No picnics for these bears

The human race has one more reason to hang their head in shame.

During a presentation for the Alberta Wilderness Association on Tues., Oct. 16, Dr. Brian Horejsi discussed scientific findings that point to human development as the greatest hindrance to the re-population of grizzlies.

"These are animals that are declining in their ecosystems constantly," said Horejsi. "In Mexico and the United States, as an example, one can see that populations have been in decrease since the 1920s to a point where the last southern bear was killed by the Mexicans in the 1960s and only small clusters of bears are left in Idaho and Wyoming."

Horejsi compared the grizzly situation in Western Canada to that of the rest of North America. He emphasized that the Alberta government’s lax environmental policy in the Kananaskis area places bear and human interests at odds.

"We are at the advancing edge of this extinction front," said Horejsi. "Despite the Americans having an Endangered Species Act, a National Policy Act and an Administrative Procedures Act, they still have only a remnant population of 35 bears left in some areas. We lack these policies and have seen what is estimated at about 10,000 to 15,000 bears spread over all the province shrink down to approximately 400-650 today in a fraction of the original space."

Human interests such as highways, drilling, clear cutting, and new residential and commercial property were identified as major obstacles to bear procreation.

"Sub-adult bears will inevitably leave their home range when they get to be about three years of age," said Horejsi. "They’re trying to establish a place where they can have their own home range, essentially becoming their own adult male. These ranges are often already occupied by an adult male that is a physical threat, and thus, it is inevitable that the sub-adult males will strike out to where they might be safe. These are the bears that always astound us when they show up on the edge of Calgary or downtown Banff. As the studies show, 90 per cent of bear deaths occur within 2km of roads and human systems."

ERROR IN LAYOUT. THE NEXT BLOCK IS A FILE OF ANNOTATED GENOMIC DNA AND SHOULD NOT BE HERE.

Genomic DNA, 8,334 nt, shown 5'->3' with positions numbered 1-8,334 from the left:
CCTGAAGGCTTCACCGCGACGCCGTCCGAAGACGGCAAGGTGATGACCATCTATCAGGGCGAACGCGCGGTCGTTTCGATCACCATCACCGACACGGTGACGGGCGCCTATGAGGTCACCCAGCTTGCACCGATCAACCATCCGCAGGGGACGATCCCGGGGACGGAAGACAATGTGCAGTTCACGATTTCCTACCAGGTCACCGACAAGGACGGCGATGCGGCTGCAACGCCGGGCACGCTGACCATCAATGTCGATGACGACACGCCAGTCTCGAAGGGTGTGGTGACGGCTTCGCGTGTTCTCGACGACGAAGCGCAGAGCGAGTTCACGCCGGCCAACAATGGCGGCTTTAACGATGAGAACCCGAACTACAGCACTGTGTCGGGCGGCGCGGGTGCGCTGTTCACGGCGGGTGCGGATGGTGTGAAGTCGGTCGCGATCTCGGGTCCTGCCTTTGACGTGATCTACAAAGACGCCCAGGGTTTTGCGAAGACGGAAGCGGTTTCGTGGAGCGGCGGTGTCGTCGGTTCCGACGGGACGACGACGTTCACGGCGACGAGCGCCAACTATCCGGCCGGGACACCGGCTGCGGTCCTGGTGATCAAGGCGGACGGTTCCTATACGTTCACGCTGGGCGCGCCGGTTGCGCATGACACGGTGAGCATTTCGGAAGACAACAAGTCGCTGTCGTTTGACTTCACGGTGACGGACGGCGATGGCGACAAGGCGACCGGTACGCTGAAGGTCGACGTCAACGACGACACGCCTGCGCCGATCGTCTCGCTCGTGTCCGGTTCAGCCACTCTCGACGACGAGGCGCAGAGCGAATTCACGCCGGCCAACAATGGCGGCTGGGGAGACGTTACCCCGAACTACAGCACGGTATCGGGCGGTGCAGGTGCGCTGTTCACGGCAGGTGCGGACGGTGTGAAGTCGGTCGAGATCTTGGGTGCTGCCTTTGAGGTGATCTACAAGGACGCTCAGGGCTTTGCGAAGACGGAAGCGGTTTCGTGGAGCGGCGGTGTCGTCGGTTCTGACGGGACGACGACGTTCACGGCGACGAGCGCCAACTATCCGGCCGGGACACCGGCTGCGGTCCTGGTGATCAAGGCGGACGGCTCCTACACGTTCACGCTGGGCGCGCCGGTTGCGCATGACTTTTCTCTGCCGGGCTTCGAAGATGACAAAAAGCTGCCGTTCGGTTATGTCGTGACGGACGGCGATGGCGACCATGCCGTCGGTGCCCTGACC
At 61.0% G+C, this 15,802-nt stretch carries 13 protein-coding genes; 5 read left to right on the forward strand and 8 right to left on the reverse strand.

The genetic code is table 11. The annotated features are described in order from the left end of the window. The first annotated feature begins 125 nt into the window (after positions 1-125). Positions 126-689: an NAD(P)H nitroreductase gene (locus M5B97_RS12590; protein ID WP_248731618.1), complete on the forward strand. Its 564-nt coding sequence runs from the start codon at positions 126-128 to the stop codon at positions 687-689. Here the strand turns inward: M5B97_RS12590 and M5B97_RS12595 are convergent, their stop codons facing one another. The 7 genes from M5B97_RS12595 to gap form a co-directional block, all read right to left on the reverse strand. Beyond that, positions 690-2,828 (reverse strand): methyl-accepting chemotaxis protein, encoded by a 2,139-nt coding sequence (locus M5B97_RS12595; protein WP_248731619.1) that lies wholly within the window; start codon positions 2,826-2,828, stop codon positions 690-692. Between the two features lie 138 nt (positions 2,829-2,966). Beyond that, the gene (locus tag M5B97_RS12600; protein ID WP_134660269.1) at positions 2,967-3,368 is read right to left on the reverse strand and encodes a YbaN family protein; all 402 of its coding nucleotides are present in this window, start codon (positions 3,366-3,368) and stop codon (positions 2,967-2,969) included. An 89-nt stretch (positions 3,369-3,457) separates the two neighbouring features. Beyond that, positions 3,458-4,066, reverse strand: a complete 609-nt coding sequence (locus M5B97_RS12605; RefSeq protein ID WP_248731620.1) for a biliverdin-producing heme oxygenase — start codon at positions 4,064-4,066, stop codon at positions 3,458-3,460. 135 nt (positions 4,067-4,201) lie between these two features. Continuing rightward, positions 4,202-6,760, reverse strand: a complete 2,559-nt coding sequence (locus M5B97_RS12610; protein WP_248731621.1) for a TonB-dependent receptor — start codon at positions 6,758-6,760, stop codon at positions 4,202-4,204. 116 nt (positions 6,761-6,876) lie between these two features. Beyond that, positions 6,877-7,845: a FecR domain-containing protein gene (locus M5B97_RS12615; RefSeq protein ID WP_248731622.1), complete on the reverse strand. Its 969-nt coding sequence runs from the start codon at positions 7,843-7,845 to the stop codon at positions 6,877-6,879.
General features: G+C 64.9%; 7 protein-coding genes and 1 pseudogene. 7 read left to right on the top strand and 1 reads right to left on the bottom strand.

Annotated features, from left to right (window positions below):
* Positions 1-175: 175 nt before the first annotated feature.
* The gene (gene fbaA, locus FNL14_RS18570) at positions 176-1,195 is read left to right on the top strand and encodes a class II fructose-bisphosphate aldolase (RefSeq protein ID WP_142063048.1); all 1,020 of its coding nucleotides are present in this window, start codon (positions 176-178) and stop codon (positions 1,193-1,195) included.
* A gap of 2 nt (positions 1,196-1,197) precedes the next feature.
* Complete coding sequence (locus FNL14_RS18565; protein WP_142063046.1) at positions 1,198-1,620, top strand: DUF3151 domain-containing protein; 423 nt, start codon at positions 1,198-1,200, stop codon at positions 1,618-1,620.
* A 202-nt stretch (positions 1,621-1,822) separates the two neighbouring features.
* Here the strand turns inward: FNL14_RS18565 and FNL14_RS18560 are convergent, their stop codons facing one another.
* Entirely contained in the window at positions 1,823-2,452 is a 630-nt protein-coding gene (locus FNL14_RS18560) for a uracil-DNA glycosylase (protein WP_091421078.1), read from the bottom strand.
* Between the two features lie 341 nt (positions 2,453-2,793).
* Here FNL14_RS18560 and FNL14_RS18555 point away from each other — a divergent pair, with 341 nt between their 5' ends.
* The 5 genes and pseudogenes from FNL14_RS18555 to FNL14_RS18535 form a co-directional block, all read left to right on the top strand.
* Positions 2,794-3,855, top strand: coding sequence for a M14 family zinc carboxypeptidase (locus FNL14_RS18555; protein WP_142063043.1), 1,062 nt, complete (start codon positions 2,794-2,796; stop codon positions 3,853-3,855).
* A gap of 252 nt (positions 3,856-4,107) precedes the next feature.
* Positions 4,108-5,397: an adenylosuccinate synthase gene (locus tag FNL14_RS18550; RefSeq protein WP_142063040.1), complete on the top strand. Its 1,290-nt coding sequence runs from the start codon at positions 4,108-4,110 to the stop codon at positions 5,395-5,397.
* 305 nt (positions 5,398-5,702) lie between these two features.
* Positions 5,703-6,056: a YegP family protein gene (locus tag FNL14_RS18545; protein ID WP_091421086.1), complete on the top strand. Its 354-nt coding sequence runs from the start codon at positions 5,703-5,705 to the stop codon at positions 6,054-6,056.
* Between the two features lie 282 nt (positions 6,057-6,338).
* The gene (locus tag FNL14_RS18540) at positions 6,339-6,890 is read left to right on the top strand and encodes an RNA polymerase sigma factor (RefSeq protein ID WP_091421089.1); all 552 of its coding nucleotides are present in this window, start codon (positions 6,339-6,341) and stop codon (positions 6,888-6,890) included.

During a focus on failed initiatives by the Alberta government to preserve the grizzly population, Horejsi displayed slides of bears killed by trains, vehicles and illegal shootings.

To conclude his talk, Dr. Horejsi called on the public to influence governmental policy.

"We cannot recover grizzly populations without linking the efforts to science. We need people to say that ‘I am a member of this province and I am entitled to participate in any process, in any part of decision making.’ We need to oblige [the Alberta government] to use the best possible science," said Horejsi.

Students play an integral role in creating public pressure.

"I work frequently with post-secondary institutions," said Horejsi. "These issues should be taught in universities because the university level is where most people become activists. I know I did."

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